For-profit long term care homes associated with increased extent of COVID-19 outbreaks and related mortality

1. For-profit status of long term care homes (LTCs) were not associated with the odds of a COVID-19 outbreak.

2. For-profit status was associated with increased extent of outbreak and mortality rate. 

3. Older design standards of LTCs and chain ownership were associated with poorer COVID-19 outbreak outcomes.

Evidence Rating Level: 2 (Good)

In Canada, 80% of deaths from COVID-19 have come from patients living in long-term care homes (LTCs). There are several potential reasons for this, such as the elderly population being at greater risk for COVID-19 mortality, as well as the communal living arrangements. Moreover, there is particular concern over the outbreak risk in for-profit LTCs, since past research has found them to have higher hospital admission rates, more complaints from residents, as well as poorer hand hygiene and infection control. In the province of Ontario, although all LTC residents receive public funding, the homes themselves can be operated by for-profit, non-profit, or municipal parties. The purpose of this retrospective cohort study was to investigate the relationship between for-profit status and COVID-19 related outcomes in Ontario LTCs. Specifically, the primary outcome was risk of COVID-19 outbreak (at least 1 infected individual) extent of outbreak (the number of infected individuals), and death. Covariates analyzed included chain ownership, age of the home’s design standards, and COVID-19 outbreaks in the surrounding region. In total, the study included 623 LTCs in Ontario during the epidemic’s peak (March to May 2020). The results found that for-profit status was not associated with the odds of a COVID-19 outbreak (odds ratio 0.96, 95% CI 0.61-1.49, with non-profit LTCs as the reference). However, for-profit status was associated with the extent of an outbreak (risk ratio 1.96, 95% CI 1.26-3.05) and death (RR 1.78, 95% CI 1.03-3.07). Furthermore, older design standards were associated with the odds of an outbreak, extent of an outbreak, and death (OR 1.55, 95% CI 1.01-2.38; RR 1.88, 95% CI 1.27-2.79; RR 2.08, 95% CI 1.28-3.36 respectively). Chain ownership was also associated with outbreak extent and death (RR 1.84, 95% CI 1.08-3.15; RR 1.89, 95% CI 1.00-3.59 respectively). Overall, this study has implications for policy recommendations to improve for-profit LTCs’ abilities to handle outbreaks, such as by upgrading facilities to modern standards and addressing issues that stem from chain ownership.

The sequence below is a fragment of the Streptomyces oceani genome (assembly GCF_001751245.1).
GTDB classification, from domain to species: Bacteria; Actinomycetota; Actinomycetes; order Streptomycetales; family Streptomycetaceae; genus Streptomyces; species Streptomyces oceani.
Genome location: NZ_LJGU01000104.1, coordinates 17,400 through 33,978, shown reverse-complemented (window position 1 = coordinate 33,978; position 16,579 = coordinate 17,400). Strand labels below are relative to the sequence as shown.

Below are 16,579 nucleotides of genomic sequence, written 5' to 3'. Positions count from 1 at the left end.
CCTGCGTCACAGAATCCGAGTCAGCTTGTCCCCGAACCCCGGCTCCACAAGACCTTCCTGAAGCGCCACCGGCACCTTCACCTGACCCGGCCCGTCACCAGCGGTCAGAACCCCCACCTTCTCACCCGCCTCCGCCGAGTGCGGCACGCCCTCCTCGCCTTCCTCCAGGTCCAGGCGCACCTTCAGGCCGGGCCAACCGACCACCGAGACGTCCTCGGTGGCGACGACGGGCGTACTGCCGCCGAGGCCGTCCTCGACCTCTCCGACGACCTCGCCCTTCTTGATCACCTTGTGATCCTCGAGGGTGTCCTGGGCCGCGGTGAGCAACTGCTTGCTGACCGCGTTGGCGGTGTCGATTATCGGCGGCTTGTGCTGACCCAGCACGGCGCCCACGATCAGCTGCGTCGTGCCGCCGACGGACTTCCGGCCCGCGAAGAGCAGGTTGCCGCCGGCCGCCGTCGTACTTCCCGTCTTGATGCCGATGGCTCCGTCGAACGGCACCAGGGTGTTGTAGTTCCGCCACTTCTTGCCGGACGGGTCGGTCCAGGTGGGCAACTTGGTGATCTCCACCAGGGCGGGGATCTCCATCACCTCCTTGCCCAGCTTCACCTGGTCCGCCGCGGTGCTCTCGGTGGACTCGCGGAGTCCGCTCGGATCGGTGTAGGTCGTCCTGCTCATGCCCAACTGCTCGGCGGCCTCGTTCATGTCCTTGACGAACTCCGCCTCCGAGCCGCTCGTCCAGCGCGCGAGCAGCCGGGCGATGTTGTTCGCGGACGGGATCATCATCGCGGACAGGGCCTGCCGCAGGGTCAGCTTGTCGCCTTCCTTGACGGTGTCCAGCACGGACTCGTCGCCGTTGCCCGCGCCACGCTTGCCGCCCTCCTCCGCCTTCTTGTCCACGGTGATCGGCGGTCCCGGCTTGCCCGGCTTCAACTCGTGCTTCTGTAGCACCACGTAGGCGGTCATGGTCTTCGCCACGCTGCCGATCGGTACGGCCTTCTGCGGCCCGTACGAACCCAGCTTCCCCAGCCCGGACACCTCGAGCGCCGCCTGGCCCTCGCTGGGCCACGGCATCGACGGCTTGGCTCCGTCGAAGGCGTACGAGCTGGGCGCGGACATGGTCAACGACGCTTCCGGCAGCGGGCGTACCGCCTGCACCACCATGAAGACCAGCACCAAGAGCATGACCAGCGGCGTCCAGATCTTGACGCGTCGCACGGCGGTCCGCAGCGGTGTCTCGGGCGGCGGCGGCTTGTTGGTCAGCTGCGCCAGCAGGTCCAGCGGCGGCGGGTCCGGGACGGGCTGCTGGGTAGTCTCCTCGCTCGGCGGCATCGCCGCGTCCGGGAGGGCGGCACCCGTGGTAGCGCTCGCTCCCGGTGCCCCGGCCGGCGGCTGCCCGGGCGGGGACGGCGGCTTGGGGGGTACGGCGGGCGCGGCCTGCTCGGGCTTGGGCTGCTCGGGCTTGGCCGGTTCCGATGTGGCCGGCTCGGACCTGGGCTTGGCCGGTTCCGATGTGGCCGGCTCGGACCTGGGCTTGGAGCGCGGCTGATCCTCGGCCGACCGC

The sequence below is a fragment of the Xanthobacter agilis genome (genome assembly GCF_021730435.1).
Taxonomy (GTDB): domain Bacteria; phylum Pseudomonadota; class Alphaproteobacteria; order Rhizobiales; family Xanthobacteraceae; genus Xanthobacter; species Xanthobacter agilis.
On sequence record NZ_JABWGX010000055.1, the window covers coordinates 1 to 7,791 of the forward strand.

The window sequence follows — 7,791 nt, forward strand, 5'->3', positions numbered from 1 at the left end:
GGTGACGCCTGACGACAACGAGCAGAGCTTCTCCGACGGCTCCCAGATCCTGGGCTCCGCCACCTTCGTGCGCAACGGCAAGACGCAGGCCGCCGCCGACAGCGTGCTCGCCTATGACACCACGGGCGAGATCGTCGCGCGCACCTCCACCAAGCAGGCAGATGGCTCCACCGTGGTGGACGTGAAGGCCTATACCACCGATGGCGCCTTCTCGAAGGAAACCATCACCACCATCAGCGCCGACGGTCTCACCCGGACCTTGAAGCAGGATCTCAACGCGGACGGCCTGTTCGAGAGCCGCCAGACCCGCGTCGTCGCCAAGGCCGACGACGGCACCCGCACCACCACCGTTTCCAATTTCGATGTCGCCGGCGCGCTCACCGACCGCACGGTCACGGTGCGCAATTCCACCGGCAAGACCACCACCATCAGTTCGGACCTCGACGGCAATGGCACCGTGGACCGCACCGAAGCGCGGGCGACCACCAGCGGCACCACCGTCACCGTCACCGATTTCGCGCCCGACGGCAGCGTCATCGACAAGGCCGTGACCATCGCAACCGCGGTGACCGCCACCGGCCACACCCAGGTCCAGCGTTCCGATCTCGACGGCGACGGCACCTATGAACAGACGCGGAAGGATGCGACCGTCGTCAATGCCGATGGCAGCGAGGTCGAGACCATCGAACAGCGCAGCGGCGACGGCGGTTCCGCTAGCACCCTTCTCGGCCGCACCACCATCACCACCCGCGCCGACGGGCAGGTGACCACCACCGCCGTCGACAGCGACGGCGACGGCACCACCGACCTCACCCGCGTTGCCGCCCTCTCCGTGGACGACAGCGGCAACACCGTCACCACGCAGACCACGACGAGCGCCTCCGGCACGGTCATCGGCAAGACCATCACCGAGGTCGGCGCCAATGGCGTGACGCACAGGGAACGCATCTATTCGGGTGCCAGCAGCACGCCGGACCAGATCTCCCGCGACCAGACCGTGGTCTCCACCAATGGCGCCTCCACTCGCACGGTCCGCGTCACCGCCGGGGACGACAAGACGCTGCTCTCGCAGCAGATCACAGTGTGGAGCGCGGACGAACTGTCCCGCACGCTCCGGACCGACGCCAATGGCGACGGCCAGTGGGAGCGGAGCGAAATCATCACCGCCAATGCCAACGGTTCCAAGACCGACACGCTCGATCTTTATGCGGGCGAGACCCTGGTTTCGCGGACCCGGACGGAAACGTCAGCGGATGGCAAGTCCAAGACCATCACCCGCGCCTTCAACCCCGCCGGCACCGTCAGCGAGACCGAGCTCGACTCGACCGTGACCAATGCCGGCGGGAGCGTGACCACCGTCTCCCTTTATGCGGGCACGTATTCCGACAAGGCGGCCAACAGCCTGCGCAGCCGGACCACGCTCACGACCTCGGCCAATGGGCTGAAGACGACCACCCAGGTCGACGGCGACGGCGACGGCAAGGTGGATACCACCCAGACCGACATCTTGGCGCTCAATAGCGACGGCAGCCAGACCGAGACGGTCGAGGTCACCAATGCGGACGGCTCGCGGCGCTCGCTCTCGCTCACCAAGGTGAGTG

Click to read the study in CMAJ

Image: PD

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